Ocean City flounder fishing has been exceptionally good. Most anglers are not catching their creel limit of 10 flounder, but the ones they are bringing to the dock are fat and good-sized.
Anglers are reporting an average of two to six keepers per trip, which isn't bad for so early in the season.
Windy weather can make flounder fishing more difficult. Getting a good drift and finding clean, clear water is important when fishing for flounder. David Stevens of Baltimore found a lucky hole in the Thorofare area of the bay. He landed one of the largest flounder caught last weekend. It went 5 3/4 pounds and was taken on a live minnow and squid sandwich.
Barbara Glinka of Bahia Marina reports that the party and rental boats have been having good luck on the flounder as long as they are fishing the tide. The best tide has been the beginning high tide. Live minnows seem to be the preferred bait.
Bill Bundy Jr. and Bill Bundy Sr. had an excellent fishing day over the weekend. This father-and-son team from East Petersburg, Pa., had a 3 1/4 - ,3 3/4 - and 4 1/2 -pound flounder along with several other fish. They were fishing the Thorofare with strips of flounder belly. Flounder must be 14 inches. The Marine Police are watching and checking, so make sure your fish are legal-sized.
Mike Jamgochian, Bill Kalista and Joe Preble of Ocean City had a nice catch of flounder. They had a 3 1/2 pounder, a 5 1/2 pounder and three or four other flounder as well. They were fishing the Thorofare area with a minnow and squid combination.
Numerous fish came out of the Thorofare area last week, but other spots were productive as well. Some anglers did well drifting north of the Thorofare in the flats. Others caught fish near the 32nd Street channel. Still other anglers had luck from the U.S. 50 bridge. Skip Meushaw of Skip's Bait and Tackle on Talbot Street saw one man with a 20-inch, an 18-inch and a 16-inch flounder. Tracey Shaffer and Chris Albert of Ocean Pines had a 21-inch and a 23-inch flounder from the U.S. 50 bridge. They were fishing at night with shiners.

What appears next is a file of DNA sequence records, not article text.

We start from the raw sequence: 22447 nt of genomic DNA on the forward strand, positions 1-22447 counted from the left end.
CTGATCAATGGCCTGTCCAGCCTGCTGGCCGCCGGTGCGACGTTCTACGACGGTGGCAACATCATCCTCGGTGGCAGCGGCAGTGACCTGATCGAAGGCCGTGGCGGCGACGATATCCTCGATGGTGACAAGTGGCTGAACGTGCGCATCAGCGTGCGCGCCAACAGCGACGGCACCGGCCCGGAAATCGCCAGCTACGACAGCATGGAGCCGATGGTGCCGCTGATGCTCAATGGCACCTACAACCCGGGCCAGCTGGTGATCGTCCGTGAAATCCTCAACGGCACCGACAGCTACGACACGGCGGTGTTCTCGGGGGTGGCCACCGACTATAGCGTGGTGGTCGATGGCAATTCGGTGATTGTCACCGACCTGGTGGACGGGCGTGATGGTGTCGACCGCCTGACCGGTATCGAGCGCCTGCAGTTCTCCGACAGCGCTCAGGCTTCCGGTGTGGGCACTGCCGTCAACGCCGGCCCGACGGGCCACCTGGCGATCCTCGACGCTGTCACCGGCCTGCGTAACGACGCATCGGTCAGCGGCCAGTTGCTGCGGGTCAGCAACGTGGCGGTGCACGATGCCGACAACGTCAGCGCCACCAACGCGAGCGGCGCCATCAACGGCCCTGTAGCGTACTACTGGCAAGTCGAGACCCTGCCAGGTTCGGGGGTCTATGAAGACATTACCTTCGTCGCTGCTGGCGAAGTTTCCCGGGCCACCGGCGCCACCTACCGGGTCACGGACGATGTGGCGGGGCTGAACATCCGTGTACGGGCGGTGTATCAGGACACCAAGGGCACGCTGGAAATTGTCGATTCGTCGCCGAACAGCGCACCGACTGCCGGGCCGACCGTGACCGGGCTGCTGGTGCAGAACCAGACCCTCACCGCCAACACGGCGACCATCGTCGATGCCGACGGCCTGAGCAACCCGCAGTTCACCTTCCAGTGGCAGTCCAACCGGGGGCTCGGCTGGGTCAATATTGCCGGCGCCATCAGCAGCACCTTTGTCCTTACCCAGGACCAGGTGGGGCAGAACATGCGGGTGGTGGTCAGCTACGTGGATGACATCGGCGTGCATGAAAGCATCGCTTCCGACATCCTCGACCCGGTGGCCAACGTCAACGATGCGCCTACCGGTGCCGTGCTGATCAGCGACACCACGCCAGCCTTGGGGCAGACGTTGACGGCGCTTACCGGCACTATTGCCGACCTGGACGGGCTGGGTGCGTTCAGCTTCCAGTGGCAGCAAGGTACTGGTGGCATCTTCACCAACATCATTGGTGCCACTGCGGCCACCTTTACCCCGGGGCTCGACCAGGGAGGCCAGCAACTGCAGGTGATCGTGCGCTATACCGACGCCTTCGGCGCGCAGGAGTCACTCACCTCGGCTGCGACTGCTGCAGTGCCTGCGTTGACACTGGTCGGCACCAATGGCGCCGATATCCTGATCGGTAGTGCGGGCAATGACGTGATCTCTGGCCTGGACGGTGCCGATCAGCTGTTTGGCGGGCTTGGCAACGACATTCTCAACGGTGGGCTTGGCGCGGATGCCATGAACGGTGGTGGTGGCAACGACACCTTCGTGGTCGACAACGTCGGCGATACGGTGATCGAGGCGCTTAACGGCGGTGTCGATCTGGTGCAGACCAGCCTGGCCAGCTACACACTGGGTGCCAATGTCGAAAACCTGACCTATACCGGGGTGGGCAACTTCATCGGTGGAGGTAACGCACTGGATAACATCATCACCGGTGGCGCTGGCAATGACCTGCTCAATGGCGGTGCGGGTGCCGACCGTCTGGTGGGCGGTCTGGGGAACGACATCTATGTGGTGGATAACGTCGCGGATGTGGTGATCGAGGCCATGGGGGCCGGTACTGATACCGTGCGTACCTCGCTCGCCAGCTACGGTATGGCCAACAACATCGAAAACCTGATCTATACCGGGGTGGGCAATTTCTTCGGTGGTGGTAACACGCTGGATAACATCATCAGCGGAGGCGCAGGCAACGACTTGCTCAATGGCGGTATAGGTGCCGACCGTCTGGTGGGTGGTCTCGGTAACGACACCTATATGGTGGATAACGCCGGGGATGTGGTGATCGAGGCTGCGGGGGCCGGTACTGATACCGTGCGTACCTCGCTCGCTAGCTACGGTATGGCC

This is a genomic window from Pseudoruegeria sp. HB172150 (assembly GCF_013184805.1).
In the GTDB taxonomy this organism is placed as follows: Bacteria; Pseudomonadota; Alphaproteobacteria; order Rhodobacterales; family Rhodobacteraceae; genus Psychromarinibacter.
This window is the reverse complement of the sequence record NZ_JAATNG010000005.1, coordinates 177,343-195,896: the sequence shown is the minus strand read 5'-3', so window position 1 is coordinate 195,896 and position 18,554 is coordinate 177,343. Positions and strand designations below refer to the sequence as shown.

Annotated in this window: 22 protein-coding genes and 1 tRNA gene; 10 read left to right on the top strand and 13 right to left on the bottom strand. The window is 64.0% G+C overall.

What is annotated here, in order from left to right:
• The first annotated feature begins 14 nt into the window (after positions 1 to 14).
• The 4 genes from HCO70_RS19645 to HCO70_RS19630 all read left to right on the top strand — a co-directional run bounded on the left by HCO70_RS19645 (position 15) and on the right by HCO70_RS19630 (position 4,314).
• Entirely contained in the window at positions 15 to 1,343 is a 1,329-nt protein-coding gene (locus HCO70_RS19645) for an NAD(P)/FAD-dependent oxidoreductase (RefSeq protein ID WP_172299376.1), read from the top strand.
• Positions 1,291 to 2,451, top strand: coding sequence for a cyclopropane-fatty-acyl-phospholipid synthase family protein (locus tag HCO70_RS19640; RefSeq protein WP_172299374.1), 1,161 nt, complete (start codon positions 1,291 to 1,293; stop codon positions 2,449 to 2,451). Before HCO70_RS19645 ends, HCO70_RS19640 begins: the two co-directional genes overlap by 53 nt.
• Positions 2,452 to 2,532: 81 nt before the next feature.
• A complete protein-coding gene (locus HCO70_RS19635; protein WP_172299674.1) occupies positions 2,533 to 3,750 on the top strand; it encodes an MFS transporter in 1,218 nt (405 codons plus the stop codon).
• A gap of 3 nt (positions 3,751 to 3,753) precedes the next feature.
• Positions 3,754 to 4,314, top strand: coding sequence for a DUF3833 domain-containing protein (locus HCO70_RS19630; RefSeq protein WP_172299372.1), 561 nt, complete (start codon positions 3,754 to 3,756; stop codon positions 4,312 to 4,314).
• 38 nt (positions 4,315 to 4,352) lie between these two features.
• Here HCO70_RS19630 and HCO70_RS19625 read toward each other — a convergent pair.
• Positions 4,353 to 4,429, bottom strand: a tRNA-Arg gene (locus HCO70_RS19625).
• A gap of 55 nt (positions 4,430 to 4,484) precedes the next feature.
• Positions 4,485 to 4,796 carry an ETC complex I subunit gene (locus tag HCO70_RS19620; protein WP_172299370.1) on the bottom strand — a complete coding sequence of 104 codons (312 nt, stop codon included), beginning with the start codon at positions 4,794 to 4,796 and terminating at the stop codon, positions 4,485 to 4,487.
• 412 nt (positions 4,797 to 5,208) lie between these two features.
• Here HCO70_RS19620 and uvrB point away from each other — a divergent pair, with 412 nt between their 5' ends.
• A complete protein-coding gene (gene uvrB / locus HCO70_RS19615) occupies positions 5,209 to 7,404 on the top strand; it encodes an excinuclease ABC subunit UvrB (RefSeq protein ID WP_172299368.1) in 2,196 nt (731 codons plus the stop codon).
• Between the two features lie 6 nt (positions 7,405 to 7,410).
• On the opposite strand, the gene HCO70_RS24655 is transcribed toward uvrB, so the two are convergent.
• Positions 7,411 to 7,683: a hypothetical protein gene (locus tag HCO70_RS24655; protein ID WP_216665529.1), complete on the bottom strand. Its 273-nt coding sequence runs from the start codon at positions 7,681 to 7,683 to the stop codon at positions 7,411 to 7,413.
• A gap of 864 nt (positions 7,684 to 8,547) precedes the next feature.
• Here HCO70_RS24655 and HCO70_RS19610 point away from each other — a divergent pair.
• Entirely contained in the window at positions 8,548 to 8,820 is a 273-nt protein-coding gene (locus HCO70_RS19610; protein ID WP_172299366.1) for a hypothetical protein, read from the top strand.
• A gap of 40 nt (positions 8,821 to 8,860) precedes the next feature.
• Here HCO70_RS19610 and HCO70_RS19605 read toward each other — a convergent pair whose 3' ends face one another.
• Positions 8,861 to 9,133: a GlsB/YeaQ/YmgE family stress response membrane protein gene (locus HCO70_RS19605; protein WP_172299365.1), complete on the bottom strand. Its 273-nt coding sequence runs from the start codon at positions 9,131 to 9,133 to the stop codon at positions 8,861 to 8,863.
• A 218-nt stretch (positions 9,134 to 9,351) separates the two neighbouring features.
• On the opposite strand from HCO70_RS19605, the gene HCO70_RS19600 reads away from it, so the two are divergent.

Anglers drifting in boats near the U.S. 50 bridge are also picking up flounder, though anglers must hit the tide at the right time when fishing this area. When the tide starts moving here, it runs swift.
Jerry Kuczinski, owner of Adolfo's restaurant in Ocean City, landed one of the first sea trout we have heard about. It went 6 pounds and was taken on a bucktail jig. Mr. Kuczinski was casting from the Ocean City Inlet when he caught the fish.
Anglers hoping for good surf fishing were disappointed last weekend. The wind was blowing from the west, causing the schools of bluefish to remain off shore.
The best surf fishing activity was on Assateague Island, where anglers were picking up bluefish in the 3- to 4-pound range.
There were some stripers in the surf with bloodworms. One went 32 inches and was taken in the north pocket by the Indian River Inlet jetty. This fish was legal-sized in Delaware, where the minimum-size limit for keepers is 28 inches.
Anglers fishing from the Ninth Street pier are picking up numbers of blowfish and a few bluefish. The fare on the Ocean Pier has been bluefish, blowfish, skates, a few kingfish and sharks.
Offshore action on the party boats is uneven. Dane Brady of Washington was pleased with his catch. He had a 5-pound sea bass while fishing aboard the Angler party boat on Talbot Street. Bob Gifford of Parkton weighed in a 4-pound sea bass.
Leonard Farrell of Arlington, Va., won the pool with his catch, while fishing aboard the O.C. Princess out of Shantytown. He had a whopping 14-pound, 14-ounce pollock along with a cooler full of sea bass while fishing last Sunday. He was using squid for bait.
Farther offshore, the action was bluefish. The large 6- to 12-pound blues are biting for the folks trolling in the area of the Jackspot, southeast lump and even trolling closer toward the beach. The Grand Slam party boat out of Bahia Marina had a catch of 25 fish. Other boats had an average of 10 to 15 blues.